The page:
Why Do They Put Salt on Icy Roads?
This is sometimes the subject of bad jokes. Occasionally some smart aleck will say, “To melt the ice!” Of course, that’s the reason.
Well, in recent years scientists have found that other man-made chemicals will do the same job. But for years, men and women have put salt on icy roads, on slick sidewalks and on the concrete steps leading up to their houses. Salt seems to be a perfect choice for melting the sometimes treacherous ice.
One of the most interesting things about ice and salt is the unique activity that takes place when the two come in contact. According to research, in laboratories and in classroom experiments, when we put salt on a chunk of ice the interior temperature will actually drop quite a bit!
This might suggest that putting salt on ice is the worst thing to do. But if we look into the structure of the ice, we will see that salt works to reduce the ice chunk. Ice is composed of crystals that hold to each other in a network. The molecules of ice move very slowly, which is why ice is different from water. Any liquid water that is present (with salt in the mix) will take longer to re-freeze. This is key to good highway maintenance. If the salt is present before snow and ice, the water will not freeze so quickly.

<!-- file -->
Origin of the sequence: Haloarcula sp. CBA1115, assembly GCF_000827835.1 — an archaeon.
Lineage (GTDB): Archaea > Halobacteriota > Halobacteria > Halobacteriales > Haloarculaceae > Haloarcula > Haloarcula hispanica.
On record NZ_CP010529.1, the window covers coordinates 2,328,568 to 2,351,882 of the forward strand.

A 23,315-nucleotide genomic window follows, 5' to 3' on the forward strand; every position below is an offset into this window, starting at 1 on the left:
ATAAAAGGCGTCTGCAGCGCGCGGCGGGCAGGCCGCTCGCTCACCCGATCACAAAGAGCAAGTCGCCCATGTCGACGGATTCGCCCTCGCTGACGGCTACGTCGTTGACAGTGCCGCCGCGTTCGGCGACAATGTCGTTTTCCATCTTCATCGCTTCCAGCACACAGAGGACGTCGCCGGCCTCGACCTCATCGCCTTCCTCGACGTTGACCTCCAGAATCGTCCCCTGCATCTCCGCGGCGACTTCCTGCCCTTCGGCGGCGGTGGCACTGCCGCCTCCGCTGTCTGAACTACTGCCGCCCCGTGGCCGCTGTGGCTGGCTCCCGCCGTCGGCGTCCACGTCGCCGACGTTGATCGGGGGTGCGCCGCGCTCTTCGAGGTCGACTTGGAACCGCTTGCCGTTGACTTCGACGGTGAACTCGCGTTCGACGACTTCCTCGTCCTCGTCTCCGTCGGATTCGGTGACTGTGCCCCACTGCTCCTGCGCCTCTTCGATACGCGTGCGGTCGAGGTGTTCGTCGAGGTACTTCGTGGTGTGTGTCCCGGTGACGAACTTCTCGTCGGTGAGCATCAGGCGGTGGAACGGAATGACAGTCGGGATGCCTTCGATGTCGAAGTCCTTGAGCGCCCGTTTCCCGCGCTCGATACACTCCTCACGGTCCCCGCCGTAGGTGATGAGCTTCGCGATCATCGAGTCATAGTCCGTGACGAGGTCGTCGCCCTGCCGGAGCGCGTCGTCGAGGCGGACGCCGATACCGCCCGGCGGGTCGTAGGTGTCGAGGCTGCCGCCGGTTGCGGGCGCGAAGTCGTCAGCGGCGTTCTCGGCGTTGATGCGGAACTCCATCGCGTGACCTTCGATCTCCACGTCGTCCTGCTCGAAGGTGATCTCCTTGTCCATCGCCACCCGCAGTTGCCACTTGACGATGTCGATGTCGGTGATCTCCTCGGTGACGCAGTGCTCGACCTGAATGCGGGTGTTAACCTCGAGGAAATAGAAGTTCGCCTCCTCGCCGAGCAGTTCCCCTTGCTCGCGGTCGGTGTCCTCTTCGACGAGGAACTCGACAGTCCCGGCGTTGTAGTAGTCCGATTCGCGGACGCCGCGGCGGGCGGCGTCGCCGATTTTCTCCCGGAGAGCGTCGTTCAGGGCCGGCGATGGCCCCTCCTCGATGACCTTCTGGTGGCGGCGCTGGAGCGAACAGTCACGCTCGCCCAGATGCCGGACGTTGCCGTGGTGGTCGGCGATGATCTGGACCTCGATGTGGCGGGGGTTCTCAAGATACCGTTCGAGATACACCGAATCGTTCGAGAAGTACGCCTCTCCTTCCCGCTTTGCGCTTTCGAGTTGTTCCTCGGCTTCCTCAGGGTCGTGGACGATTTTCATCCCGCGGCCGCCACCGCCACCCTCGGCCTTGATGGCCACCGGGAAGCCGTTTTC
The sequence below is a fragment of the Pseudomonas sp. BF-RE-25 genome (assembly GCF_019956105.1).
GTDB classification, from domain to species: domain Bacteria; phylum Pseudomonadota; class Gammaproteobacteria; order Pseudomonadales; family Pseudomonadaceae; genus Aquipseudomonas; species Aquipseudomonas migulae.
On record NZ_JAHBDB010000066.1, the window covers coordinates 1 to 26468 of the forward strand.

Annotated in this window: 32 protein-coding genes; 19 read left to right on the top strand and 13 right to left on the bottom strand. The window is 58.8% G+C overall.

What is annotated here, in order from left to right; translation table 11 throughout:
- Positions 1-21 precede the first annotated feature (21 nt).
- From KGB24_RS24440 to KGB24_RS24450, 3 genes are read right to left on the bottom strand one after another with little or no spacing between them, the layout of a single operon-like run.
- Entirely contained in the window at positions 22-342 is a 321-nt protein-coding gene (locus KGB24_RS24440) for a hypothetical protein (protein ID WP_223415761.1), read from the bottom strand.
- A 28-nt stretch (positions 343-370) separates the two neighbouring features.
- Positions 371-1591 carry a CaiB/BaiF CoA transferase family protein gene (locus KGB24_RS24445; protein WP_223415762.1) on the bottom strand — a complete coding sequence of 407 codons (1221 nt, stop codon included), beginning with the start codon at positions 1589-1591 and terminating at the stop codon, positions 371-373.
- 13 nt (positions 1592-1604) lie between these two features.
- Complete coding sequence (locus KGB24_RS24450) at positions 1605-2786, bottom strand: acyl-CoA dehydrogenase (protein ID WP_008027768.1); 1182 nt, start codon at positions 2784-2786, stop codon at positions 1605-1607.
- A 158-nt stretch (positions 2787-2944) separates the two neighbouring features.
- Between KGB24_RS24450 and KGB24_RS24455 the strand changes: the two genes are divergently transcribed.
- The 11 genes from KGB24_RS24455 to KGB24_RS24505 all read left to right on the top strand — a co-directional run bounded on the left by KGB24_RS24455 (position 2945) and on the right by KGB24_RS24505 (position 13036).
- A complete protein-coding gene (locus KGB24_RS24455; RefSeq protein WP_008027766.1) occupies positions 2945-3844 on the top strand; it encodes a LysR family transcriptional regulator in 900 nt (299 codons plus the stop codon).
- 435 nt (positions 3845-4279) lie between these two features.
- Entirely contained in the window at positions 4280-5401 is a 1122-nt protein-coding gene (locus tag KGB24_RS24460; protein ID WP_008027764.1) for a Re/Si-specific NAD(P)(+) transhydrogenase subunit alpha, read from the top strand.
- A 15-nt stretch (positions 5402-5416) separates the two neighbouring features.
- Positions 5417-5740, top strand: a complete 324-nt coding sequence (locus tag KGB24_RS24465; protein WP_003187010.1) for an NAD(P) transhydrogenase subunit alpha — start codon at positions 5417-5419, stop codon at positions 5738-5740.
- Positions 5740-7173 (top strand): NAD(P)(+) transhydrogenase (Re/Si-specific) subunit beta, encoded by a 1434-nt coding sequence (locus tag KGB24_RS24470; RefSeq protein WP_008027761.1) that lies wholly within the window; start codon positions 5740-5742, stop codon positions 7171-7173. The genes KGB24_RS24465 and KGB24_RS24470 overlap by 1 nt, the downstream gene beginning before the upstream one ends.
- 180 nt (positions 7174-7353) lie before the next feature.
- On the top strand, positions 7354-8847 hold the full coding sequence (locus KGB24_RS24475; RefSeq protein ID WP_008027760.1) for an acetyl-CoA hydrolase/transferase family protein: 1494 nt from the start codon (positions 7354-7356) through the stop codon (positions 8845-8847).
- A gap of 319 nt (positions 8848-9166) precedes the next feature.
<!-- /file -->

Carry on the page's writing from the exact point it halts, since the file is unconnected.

If we put salt (sodium chloride) and water (oxygen and hydrogen) together the molecules of the two compounds tend to bind to each other. Freezing occurs in any material as heat is removed. More heat must be removed from the water/salt combination to make it freeze, quite a bit more than water alone. We have effectively lowered the temperature at which the water (with salt) will freeze. It stays in the liquid state longer.
Salt will also have an interesting effect on water that is heated. The salt and water mixture won’t boil until the temperature is higher than the boiling point of water alone.
We could use a lot of other things to melt ice because scientists know that anything that will dissolve in water will change the freezing and boiling points. In fact, when the temperature gets too low, salt won’t do the trick anymore. Some man-made chemicals will work at much lower temperatures. Simple combinations such as sodium acetate will work to melt the ice.
During the winter months in northern climates, highway crews will use ice to lower the freezing point of water. But they may also put sand or cinders down to increase traction. Salt has two jobs in the winter – keeping water from freezing and providing some traction too. Salt crystals used by highway crews are like small rocks or pebbles that give tires more traction. Salt is very cheap and can be used in large quantities without great cost. It works very well too!